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The Bowflex BXE216 Elliptical – A Strong, Smooth Operator [A Review]

bowflex bxe216 elliptical review

The Bowflex BXE216 Elliptical has a lot going for it. Besides sporting one of the most recognizable names in home fitness on its side, this mid-range priced elliptical is touting some very respectable specs and features.

Highlights for this model include a massive flywheel, a durable frame, and a great warranty.

Although its 22″ stride length is the stand out feature, making it a great option for the taller folks out there looking for an elliptical that comfortably accommodate those long limbs.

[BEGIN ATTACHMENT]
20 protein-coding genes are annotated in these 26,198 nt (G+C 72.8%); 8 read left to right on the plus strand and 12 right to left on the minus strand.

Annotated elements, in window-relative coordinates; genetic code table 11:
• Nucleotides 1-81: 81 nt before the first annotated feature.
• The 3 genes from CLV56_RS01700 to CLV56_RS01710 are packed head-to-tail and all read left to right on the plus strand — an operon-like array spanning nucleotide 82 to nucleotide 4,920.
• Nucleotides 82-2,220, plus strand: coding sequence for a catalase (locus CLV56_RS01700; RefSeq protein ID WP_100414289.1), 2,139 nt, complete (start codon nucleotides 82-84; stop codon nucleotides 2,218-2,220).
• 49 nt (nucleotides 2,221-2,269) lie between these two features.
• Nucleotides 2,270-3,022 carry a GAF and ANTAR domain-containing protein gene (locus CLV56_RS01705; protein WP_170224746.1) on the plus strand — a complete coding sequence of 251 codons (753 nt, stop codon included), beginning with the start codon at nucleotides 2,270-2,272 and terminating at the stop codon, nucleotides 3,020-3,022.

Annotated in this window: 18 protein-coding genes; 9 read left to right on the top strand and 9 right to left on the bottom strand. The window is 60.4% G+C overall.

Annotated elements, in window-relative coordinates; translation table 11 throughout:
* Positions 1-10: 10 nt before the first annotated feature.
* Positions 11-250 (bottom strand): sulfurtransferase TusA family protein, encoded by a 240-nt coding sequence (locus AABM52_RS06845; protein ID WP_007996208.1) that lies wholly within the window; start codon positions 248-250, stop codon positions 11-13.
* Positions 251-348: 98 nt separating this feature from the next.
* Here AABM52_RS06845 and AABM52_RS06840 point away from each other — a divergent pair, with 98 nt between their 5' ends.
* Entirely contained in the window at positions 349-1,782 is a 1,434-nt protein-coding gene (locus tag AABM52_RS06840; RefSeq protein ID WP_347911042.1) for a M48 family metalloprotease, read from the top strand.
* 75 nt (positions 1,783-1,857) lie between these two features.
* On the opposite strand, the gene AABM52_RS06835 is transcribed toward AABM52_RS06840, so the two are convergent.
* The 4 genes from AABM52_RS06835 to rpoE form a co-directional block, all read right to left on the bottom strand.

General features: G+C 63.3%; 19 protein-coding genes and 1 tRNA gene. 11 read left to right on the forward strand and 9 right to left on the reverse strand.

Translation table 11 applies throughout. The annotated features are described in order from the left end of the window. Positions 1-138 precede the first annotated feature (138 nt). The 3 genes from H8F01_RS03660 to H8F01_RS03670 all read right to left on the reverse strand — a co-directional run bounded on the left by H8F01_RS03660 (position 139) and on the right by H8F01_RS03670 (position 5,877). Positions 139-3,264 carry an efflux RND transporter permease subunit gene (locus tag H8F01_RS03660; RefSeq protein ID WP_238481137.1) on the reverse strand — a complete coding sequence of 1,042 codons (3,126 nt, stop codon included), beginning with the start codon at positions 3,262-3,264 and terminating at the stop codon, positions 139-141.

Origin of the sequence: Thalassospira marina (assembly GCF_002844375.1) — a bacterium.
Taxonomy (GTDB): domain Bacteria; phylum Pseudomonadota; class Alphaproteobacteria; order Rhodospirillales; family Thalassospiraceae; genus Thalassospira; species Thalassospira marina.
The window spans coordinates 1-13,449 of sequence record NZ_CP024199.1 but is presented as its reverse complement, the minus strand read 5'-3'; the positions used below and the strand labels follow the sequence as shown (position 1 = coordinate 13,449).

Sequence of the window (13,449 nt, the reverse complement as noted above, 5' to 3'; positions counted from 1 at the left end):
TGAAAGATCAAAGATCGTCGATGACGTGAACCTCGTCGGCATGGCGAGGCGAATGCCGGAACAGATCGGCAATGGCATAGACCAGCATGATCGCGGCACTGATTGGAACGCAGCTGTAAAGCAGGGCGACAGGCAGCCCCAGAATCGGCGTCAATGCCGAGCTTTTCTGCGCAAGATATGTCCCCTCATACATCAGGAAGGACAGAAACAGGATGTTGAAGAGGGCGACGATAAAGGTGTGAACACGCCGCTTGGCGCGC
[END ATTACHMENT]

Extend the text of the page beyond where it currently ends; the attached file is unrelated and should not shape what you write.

In a nutshell, the Bowflex BXE216 is one of the best home ellipticals out there. But in a price range with so much competition, is it the right option for your home gym?


To help you decide, this review will take you on an up close and personal tour of everything this elliptical has going for it. I’ll also offer my 2 cents on how the BXE216 stands up to the competition.

The Bowflex BXE216 Elliptical

The Bowflex brand needs no introduction, but I’ll offer a short one anyway. The brand became popular for their Bowflex home gyms (duh), but have branched out to offer a little bit of everything these days.

Their HIIT trainers have become especially popular, which could be the reason they only offer 2 traditional elliptical models in their lineup.

Bowflex’s BXE216 is the brand’s most sophisticated elliptical trainer to date. As such, it comes with a few upgrades over the brand’s other elliptical trainer, the BXE116.